Over the years, something that I have really enjoyed about teaching primary learners is phonics. I love the routine of it. I enjoy the patterns and rhythms of it. It never ceases to amaze me how those patterns and rhythms turn into avid readers by the end of first grade. It is nothing short of amazing! That said, one of the things that I’ve found since coming to first from third is that differentiating for primary can be a challenge. The fact that even my lowest student in third was literate was something that I took for granted. How do you get kids to read and understand on their level in a primary classroom? How do you KNOW that they know what they are doing in a center and they are not just playing? Well, I just took it on back to the basics. Nothing makes my life easier in first grade than my trusted friend….THE DECODABLE.
Decodable books are based on a specific phonetic pattern and build in an explicit way to develop confidence in readers. Decodable books are super easy to differentiate with! Almost any program that has a decodable book series has a phonetic progression. When you are working with primary aged learners you can build groups based on what phonetic patterns they have already mastered…and VOILA! Therein lies your differentiation! 🙂 So let’s explore some things that you can do with decodable books that are great for small group instruction and then can be carried over into independent work time. One of the things that I like to do a lot with my kids is sort. We sort lots of things, but especially words! 🙂
Increase the complexity by asking students to sort by the vowel and how many letters are in the short a word. For example: cat would be sorted with three letters. Flap would be sorted with four letters. Clasp would be sorted under five letters. You could go a step further and have students sort by the amount of phonemes…because the amount of phonemes can sometimes be different than the amount of letters.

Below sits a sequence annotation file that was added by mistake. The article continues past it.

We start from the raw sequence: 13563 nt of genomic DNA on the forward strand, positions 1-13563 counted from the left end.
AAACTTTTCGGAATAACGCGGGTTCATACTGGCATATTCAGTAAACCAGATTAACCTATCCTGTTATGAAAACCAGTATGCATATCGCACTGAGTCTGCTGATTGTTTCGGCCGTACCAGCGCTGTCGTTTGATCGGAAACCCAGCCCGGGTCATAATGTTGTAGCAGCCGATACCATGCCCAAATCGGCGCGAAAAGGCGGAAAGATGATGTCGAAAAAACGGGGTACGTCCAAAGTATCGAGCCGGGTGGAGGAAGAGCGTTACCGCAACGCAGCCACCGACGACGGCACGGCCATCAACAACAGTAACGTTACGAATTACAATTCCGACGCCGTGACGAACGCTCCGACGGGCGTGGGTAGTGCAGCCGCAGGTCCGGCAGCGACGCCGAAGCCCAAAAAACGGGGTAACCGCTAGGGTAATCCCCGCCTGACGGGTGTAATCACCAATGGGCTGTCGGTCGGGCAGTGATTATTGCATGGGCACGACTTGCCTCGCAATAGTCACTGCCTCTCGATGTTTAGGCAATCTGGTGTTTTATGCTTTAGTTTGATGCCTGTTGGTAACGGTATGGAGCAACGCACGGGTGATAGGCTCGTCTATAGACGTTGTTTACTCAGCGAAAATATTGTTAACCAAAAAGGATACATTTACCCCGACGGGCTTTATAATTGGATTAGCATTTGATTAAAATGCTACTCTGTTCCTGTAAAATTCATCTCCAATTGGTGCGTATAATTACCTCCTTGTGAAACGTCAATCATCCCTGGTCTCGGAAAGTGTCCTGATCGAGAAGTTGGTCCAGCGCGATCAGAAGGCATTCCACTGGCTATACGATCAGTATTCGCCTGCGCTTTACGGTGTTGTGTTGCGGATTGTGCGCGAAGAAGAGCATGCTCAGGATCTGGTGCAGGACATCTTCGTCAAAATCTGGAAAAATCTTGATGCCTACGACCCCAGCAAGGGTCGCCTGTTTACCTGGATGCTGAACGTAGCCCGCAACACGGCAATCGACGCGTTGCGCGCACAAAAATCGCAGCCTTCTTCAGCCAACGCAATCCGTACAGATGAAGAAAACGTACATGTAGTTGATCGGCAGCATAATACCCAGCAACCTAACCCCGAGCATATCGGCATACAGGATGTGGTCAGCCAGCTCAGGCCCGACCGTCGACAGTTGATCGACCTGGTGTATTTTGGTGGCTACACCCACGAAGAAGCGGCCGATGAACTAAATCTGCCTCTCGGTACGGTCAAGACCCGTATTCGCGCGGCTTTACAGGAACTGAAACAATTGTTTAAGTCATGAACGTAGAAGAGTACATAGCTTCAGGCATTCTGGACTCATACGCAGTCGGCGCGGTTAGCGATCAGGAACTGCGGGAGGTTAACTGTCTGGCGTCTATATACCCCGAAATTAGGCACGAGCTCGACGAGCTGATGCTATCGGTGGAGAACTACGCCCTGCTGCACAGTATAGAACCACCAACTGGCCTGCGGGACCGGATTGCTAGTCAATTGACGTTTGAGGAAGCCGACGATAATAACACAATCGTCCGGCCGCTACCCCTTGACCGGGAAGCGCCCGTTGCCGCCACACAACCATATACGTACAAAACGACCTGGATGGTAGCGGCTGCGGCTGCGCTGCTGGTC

When students are being intentional in their peer groups, I like to give them even more support by giving them question stems. I have a variety of stems for them to choose from when they are working on sharing what they know with their peers. At the beginning of the year, I used some stems that had pictures on it to help cue them. I also used question stems during my lesson time. Now that my kids are reading, they use the question stems that I’ve been modeling in the classroom. One of my favorite sets of question stems comes from Colleen Alaniz out of Texas.
|Interested in my sorts and recording sheets for short sounds? Check them out on TPT here.|
|Leigh’s Free Task Card RECORDING sheet|